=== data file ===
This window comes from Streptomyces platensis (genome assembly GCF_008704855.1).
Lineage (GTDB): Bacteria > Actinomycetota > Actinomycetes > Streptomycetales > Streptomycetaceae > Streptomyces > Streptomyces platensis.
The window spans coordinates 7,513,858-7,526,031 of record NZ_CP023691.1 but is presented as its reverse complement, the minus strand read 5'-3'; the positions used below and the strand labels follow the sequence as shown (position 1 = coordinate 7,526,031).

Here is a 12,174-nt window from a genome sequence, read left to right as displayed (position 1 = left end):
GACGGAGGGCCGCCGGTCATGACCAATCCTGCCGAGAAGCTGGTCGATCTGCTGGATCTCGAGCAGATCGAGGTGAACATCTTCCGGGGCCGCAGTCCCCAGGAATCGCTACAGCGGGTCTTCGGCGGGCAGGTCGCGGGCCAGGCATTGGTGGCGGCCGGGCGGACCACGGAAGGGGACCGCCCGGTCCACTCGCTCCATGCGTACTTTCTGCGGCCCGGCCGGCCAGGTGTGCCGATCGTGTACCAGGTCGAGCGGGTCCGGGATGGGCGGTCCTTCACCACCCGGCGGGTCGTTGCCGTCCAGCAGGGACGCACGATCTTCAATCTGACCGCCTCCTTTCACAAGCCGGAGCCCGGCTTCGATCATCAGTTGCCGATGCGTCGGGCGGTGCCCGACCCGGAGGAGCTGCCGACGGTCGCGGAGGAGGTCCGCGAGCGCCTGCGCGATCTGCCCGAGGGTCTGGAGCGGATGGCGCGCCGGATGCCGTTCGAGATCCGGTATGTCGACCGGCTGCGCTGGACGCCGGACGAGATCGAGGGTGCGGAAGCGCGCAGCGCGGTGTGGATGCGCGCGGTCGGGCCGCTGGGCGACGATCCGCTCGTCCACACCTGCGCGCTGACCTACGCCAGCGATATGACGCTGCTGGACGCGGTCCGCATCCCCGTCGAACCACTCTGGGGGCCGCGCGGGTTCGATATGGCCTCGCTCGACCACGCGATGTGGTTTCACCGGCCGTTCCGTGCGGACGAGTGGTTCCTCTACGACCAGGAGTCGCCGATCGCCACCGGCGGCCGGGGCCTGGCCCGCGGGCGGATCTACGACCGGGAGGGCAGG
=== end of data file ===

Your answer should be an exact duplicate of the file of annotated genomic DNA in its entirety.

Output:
This window comes from Streptomyces platensis (genome assembly GCF_008704855.1).
Lineage (GTDB): Bacteria > Actinomycetota > Actinomycetes > Streptomycetales > Streptomycetaceae > Streptomyces > Streptomyces platensis.
The window spans coordinates 7,513,858-7,526,031 of record NZ_CP023691.1 but is presented as its reverse complement, the minus strand read 5'-3'; the positions used below and the strand labels follow the sequence as shown (position 1 = coordinate 7,526,031).

Here is a 12,174-nt window from a genome sequence, read left to right as displayed (position 1 = left end):
GACGGAGGGCCGCCGGTCATGACCAATCCTGCCGAGAAGCTGGTCGATCTGCTGGATCTCGAGCAGATCGAGGTGAACATCTTCCGGGGCCGCAGTCCCCAGGAATCGCTACAGCGGGTCTTCGGCGGGCAGGTCGCGGGCCAGGCATTGGTGGCGGCCGGGCGGACCACGGAAGGGGACCGCCCGGTCCACTCGCTCCATGCGTACTTTCTGCGGCCCGGCCGGCCAGGTGTGCCGATCGTGTACCAGGTCGAGCGGGTCCGGGATGGGCGGTCCTTCACCACCCGGCGGGTCGTTGCCGTCCAGCAGGGACGCACGATCTTCAATCTGACCGCCTCCTTTCACAAGCCGGAGCCCGGCTTCGATCATCAGTTGCCGATGCGTCGGGCGGTGCCCGACCCGGAGGAGCTGCCGACGGTCGCGGAGGAGGTCCGCGAGCGCCTGCGCGATCTGCCCGAGGGTCTGGAGCGGATGGCGCGCCGGATGCCGTTCGAGATCCGGTATGTCGACCGGCTGCGCTGGACGCCGGACGAGATCGAGGGTGCGGAAGCGCGCAGCGCGGTGTGGATGCGCGCGGTCGGGCCGCTGGGCGACGATCCGCTCGTCCACACCTGCGCGCTGACCTACGCCAGCGATATGACGCTGCTGGACGCGGTCCGCATCCCCGTCGAACCACTCTGGGGGCCGCGCGGGTTCGATATGGCCTCGCTCGACCACGCGATGTGGTTTCACCGGCCGTTCCGTGCGGACGAGTGGTTCCTCTACGACCAGGAGTCGCCGATCGCCACCGGCGGCCGGGGCCTGGCCCGCGGGCGGATCTACGACCGGGAGGGCAGG